Vice Media, the once-edgy news outlet that built its reputation on hard-hitting investigative journalism, has apparently sold its spine for a bucketful of riyals. It recently removed its documentary "Inside Saudi Crown Prince's Ruthless Quest for Power" from its YouTube channel. The 9-minute film received over 750,000 views before being deleted just days after being posted.
The Intercept reports that the film's sudden disappearance came hot on the heels of Vice announcing a cozy new partnership with a Saudi state-owned media group. What a coinkydink!
From The Intercept:
Vice's description of the video, now also unavailable on YouTube, previously stated that Saudi Crown Prince Mohammed "orchestrates The Ritz Purge, kidnaps Saudi's elites and royal relatives with allegations of torture inside, and his own men linked to the brutal hacking of Journalist Khashoggi – a murder that stunned the world." The description goes on to state that Wall Street Journal reporters Bradley Hope and Justin Scheck "attempt to unfold the motivations of the prince's most reckless decision-making." Hope and Scheck are the co-authors of the 2020 book "Blood and Oil: Mohammed bin Salman's Ruthless Quest for Global Power."
In the documentary, Hope states that Crown Prince Mohammed is "disgraced internationally" owing to the Jamal Khashoggi murder, a topic which Vice critically covered at length in the past. More recently, however, Vice has shifted its coverage of Saudi Arabia, apparently due to the growth of its commercial relationship with the kingdom. The relationship appears to have begun in 2017, owing to MBS's younger brother, Khalid bin Salman, being infatuated with the brand; bin Salman reportedly set up a meeting between Vice co-founder Shane Smith and MBS.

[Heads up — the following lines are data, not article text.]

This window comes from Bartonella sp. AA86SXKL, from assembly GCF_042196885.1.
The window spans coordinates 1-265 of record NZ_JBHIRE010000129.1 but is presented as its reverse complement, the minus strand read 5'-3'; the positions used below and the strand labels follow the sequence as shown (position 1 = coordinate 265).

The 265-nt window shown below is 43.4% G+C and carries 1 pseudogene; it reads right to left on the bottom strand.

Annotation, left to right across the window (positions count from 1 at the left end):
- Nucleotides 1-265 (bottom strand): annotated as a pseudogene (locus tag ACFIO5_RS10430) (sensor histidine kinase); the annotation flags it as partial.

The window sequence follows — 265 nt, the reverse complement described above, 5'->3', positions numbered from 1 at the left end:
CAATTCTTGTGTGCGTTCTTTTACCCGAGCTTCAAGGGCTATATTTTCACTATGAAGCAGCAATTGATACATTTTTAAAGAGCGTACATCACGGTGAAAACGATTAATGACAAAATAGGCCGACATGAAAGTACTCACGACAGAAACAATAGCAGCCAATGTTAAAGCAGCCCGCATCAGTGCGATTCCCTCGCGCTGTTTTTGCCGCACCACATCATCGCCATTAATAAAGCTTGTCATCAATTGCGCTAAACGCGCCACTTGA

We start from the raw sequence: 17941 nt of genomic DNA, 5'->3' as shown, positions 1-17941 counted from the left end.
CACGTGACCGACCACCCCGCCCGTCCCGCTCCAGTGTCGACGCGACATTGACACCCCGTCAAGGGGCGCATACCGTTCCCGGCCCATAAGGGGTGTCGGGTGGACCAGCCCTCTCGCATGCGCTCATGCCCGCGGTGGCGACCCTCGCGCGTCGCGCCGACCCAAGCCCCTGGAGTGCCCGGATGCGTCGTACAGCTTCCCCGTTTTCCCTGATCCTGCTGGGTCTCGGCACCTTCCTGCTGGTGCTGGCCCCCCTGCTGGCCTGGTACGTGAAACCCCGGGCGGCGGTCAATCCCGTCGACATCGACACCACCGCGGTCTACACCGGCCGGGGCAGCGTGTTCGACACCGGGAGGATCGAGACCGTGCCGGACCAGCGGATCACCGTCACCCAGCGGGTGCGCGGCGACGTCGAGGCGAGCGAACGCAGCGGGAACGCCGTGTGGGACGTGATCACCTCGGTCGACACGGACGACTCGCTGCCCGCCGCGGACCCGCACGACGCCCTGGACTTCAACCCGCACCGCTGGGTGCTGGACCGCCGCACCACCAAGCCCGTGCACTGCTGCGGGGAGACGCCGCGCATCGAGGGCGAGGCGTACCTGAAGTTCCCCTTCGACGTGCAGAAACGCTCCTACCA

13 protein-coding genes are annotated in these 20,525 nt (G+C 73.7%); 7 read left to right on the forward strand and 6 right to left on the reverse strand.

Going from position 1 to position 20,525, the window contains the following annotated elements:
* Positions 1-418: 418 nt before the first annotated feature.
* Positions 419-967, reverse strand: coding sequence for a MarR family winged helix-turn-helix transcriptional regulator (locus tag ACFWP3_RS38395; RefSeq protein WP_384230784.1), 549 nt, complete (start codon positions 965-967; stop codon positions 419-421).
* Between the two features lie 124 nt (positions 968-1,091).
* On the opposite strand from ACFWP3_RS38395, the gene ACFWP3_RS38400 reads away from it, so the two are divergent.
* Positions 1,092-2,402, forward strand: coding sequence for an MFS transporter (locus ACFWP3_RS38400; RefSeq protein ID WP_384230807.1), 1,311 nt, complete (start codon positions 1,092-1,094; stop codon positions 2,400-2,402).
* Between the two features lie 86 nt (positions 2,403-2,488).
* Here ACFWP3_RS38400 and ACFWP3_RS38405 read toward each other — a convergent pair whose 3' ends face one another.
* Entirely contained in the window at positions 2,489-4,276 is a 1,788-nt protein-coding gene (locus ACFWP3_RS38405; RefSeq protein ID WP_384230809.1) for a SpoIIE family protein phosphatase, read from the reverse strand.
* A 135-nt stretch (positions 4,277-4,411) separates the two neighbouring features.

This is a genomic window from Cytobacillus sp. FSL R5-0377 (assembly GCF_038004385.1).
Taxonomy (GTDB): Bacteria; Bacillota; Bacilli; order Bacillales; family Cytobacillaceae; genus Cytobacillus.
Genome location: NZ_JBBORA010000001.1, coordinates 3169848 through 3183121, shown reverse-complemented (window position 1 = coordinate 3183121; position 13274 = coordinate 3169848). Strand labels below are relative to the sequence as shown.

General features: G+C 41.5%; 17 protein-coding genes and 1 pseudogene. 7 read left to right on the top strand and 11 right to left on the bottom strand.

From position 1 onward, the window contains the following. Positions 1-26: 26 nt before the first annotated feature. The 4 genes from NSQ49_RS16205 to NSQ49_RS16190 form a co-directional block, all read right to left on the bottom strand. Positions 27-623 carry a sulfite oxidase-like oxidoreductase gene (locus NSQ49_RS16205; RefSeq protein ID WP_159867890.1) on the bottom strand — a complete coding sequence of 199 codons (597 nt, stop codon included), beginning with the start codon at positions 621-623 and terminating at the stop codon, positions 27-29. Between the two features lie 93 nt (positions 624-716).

"Vice did not respond to a request for comment on why the video was published and then made private or if there are any plans to make the video public again," reports The Intercept.
According to The Intercept, Vice now has an office with Saudi staff in Riyadh and has helped organize Saudi-sponsored events. The Intercept also reports it shelved another recent story on Saudi harassment of dissidents abroad. When the House of Saud opens its purse strings, even the most vociferous critics seem to find themselves lost for words.
While the axed documentary can still be found lurking on Reddit and elsewhere, its ejection from Vice's platform is a chilling reminder of how the Saudi petrodollar can strangle free speech.
With this capitulation to Saudi censorship, Vice has left its credibility in tatters and set a worrying precedent; that of foreign governments puppeteering American media companies through strategic investments.
See also: "How Vice Went From New Media Giant to Saudi Propaganda Machine" by ex-Vice staffer Simon Childs.